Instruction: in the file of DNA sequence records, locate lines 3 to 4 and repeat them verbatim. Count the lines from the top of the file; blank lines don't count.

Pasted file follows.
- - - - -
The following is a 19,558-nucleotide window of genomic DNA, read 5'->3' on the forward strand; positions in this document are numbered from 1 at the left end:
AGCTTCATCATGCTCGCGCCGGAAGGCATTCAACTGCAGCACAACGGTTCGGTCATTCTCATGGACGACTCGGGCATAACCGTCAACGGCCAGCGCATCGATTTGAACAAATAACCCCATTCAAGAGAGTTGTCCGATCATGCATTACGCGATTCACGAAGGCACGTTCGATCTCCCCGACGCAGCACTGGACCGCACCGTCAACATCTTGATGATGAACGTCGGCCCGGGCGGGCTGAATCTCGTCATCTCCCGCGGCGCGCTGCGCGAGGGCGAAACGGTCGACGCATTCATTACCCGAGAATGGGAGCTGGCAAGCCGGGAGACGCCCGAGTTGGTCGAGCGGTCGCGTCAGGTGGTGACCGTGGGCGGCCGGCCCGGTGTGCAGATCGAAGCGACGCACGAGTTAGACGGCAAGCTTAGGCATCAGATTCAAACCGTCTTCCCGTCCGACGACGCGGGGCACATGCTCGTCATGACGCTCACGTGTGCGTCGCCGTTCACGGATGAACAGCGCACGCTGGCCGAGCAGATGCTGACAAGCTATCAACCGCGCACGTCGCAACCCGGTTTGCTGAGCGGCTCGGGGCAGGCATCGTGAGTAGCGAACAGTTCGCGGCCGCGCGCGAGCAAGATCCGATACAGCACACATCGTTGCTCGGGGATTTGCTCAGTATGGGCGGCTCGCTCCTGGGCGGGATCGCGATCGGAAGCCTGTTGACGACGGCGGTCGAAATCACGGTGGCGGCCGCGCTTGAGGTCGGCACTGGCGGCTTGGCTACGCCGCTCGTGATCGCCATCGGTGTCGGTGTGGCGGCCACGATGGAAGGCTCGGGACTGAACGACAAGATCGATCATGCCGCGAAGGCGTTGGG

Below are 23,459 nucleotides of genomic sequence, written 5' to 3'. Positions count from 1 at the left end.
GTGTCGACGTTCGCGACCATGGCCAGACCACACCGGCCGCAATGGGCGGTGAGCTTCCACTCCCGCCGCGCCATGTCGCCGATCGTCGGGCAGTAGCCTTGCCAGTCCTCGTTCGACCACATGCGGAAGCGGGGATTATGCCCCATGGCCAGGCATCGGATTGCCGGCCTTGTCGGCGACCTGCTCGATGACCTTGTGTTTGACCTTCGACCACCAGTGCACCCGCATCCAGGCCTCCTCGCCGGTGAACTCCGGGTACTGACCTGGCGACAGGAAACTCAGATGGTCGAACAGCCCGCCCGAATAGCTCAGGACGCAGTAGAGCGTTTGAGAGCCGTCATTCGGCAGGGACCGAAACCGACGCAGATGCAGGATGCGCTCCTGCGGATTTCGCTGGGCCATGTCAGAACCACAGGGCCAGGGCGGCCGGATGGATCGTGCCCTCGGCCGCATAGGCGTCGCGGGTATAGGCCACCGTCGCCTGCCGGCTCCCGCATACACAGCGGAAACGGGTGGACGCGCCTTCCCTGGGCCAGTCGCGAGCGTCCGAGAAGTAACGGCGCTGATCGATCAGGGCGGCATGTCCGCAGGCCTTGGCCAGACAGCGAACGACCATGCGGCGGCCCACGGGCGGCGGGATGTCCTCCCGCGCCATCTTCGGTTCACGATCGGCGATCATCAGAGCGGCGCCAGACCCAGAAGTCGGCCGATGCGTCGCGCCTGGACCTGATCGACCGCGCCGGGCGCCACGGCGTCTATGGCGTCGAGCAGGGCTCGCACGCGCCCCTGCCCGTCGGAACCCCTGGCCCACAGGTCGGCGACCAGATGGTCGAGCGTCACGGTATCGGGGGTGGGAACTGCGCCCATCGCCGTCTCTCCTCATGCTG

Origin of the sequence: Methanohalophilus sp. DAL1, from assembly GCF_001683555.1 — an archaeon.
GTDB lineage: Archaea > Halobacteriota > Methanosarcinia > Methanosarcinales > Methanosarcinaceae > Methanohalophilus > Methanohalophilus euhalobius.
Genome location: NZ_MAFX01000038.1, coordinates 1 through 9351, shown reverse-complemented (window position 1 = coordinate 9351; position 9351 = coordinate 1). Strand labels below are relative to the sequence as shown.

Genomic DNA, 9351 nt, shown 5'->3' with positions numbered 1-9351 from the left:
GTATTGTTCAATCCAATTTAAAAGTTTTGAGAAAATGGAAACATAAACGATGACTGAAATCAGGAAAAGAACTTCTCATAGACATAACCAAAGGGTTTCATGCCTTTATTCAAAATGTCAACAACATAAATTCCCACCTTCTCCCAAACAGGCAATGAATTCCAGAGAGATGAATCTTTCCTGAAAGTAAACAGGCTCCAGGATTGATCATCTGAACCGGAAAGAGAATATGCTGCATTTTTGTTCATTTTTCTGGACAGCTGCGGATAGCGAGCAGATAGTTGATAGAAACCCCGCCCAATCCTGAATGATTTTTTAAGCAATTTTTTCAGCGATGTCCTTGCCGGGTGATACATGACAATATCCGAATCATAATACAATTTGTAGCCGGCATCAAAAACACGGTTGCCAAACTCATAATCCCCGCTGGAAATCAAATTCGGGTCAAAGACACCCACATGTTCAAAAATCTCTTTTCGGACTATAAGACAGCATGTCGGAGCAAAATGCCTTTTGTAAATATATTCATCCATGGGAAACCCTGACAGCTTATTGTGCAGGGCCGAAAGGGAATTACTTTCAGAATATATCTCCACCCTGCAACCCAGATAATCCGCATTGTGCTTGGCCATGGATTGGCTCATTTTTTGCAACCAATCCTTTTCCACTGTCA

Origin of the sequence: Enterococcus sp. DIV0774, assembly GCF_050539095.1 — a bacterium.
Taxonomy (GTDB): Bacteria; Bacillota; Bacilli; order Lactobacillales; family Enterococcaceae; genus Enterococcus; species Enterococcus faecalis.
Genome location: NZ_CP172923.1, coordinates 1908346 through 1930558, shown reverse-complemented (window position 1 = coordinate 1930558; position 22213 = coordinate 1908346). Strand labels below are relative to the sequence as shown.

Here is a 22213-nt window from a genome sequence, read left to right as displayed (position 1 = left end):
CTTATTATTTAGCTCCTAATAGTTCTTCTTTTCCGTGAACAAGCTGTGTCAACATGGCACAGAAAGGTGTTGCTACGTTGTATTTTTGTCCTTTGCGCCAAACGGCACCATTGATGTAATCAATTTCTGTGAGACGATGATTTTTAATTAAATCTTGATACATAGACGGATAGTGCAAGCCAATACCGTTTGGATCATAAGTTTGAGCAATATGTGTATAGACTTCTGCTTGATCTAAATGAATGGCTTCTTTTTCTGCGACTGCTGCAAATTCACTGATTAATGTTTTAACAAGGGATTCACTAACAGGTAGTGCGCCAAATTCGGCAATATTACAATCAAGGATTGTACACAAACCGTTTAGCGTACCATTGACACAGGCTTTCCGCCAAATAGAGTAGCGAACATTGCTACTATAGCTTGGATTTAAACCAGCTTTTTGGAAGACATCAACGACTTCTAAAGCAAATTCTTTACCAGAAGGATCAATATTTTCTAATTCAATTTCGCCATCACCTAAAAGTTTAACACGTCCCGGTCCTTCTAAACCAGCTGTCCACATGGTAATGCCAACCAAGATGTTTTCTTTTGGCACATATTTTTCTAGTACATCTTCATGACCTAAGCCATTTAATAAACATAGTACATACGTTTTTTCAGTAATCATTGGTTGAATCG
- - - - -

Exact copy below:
Below are 23,459 nucleotides of genomic sequence, written 5' to 3'. Positions count from 1 at the left end.
GTGTCGACGTTCGCGACCATGGCCAGACCACACCGGCCGCAATGGGCGGTGAGCTTCCACTCCCGCCGCGCCATGTCGCCGATCGTCGGGCAGTAGCCTTGCCAGTCCTCGTTCGACCACATGCGGAAGCGGGGATTATGCCCCATGGCCAGGCATCGGATTGCCGGCCTTGTCGGCGACCTGCTCGATGACCTTGTGTTTGACCTTCGACCACCAGTGCACCCGCATCCAGGCCTCCTCGCCGGTGAACTCCGGGTACTGACCTGGCGACAGGAAACTCAGATGGTCGAACAGCCCGCCCGAATAGCTCAGGACGCAGTAGAGCGTTTGAGAGCCGTCATTCGGCAGGGACCGAAACCGACGCAGATGCAGGATGCGCTCCTGCGGATTTCGCTGGGCCATGTCAGAACCACAGGGCCAGGGCGGCCGGATGGATCGTGCCCTCGGCCGCATAGGCGTCGCGGGTATAGGCCACCGTCGCCTGCCGGCTCCCGCATACACAGCGGAAACGGGTGGACGCGCCTTCCCTGGGCCAGTCGCGAGCGTCCGAGAAGTAACGGCGCTGATCGATCAGGGCGGCATGTCCGCAGGCCTTGGCCAGACAGCGAACGACCATGCGGCGGCCCACGGGCGGCGGGATGTCCTCCCGCGCCATCTTCGGTTCACGATCGGCGATCATCAGAGCGGCGCCAGACCCAGAAGTCGGCCGATGCGTCGCGCCTGGACCTGATCGACCGCGCCGGGCGCCACGGCGTCTATGGCGTCGAGCAGGGCTCGCACGCGCCCCTGCCCGTCGGAACCCCTGGCCCACAGGTCGGCGACCAGATGGTCGAGCGTCACGGTATCGGGGGTGGGAACTGCGCCCATCGCCGTCTCTCCTCATGCTG